With word-of-mouth marketing, it’s possible to build a network of active and mutually beneficial communications in which consumers and marketers engage in open and transparent dialogue. So word-of-mouth isn’t about creating word-of-mouth communication because that process is natural and ongoing. It’s about harnessing the voice of the customer for the good of the brand. Success comes from empowering consumers to share their experiences, voice their gripes, and, above all, making it easier to tell their friends and assure that credible and influential voices know the benefits of your brand.

Ford, for example, has been hit hard by the recession, yet it has new models it wants consumers to test drive. To spur trials of new Ford Fiestas, to be introduced in the U.S. in 2010, the company is recruiting young adults as “Fiesta Movement Agents.” They will drive the cars for a month and share their opinions and experiences with Ford and other consumers through blogs and social media. On the company says the strategy is aimed at consumers born between 1979 and 1985, who represent 70 million new drivers, and creates opportunity for Ford “to connect with a group that hasn’t established brand loyalty and is very connected to the use of technology and networking.”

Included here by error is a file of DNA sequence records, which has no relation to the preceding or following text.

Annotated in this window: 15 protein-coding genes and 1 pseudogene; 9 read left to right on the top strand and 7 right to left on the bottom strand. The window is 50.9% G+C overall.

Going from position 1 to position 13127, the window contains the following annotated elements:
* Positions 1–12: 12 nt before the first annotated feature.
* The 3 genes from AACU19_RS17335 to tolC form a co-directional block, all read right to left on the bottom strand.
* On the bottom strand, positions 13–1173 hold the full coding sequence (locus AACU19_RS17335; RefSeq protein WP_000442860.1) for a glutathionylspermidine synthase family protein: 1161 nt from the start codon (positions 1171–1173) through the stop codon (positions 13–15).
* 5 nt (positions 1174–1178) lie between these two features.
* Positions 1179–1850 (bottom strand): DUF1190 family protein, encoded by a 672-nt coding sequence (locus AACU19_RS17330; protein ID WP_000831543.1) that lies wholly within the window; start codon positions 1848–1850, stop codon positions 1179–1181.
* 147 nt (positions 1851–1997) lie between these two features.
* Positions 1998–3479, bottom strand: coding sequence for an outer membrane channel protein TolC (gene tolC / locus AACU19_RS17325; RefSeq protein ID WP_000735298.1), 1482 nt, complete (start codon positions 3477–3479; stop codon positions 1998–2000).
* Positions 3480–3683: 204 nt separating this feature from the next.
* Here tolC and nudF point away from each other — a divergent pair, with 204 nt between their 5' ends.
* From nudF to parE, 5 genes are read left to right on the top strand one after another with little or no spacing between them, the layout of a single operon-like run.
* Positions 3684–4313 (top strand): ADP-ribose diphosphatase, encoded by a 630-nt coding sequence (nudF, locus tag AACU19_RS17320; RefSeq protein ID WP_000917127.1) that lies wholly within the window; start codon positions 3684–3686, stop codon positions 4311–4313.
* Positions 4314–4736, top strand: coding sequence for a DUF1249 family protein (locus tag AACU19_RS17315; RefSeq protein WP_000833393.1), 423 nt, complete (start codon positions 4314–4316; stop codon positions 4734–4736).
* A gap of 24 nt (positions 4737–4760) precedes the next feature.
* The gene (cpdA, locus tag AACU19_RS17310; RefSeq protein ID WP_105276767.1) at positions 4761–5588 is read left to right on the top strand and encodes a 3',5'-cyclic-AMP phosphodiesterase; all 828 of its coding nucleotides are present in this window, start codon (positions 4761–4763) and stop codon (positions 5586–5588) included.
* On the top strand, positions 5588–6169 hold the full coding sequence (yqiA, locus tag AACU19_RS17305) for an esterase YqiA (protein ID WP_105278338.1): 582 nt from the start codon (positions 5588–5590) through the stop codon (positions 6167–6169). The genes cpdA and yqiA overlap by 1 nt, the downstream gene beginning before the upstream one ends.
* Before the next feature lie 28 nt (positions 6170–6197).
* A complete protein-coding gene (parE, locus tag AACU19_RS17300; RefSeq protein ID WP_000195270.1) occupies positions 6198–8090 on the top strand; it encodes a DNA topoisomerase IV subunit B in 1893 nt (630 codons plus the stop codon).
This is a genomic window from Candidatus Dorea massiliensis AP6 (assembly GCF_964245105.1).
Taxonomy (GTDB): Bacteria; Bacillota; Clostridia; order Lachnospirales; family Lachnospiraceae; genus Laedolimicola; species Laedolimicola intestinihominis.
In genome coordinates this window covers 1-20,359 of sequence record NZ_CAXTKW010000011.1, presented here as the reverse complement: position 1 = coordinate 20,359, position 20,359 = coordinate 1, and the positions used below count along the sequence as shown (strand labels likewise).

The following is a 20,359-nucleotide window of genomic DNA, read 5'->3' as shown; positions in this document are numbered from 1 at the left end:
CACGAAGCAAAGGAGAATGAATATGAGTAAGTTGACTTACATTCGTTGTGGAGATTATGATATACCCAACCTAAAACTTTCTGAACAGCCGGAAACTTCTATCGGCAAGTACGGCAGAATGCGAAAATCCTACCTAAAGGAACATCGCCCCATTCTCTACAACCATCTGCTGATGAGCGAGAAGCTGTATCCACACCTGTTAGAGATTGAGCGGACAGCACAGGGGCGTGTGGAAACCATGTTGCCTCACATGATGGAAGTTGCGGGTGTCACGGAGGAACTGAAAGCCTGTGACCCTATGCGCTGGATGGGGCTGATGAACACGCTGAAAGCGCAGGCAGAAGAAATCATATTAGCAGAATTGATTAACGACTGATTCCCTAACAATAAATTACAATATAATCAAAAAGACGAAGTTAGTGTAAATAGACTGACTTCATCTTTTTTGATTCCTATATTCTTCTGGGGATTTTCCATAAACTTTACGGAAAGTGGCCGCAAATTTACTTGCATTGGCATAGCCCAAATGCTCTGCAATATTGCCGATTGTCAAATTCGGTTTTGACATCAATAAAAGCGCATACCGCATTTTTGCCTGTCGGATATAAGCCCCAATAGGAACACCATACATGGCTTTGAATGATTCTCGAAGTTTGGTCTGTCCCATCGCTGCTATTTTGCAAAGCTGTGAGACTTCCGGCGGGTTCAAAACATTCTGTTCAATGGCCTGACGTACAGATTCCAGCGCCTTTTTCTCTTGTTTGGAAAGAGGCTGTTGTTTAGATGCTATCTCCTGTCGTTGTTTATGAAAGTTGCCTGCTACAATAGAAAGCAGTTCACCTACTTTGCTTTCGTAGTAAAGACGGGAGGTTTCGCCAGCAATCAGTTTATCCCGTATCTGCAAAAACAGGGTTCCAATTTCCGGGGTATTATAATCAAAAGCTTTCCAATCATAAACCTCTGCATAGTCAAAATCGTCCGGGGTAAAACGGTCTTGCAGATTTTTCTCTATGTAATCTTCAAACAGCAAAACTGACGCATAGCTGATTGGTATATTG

As Ford is showing, more and more brand marketers realize that word-of-mouth is not a fad and is here to stay. Its value will grow because it is the most honest from of marketing rooted in the natural human desire to share ideas, opinions and experiences with friends, family and colleagues.

Skeptics say word-of-mouth is risky because there is no way to control it and to make certain that product messages are disseminated to the right audiences. They believe there’s no substitute for a well designed, creative and precisely executed advertising campaign to expose a brand favorably and generate strong consumer awareness. They question how many people really want to spend their free time engaged in online discussions about the pros and cons of airlines, cell phones, barbeque sauce, etc. They wonder if online talkers will really become respected experts whose thoughts about brands will influence purchasing decisions. And, they wonder about the return on investment. How many consumers can be reached and influenced favorably through advertising vs. the word-of-mouth approach?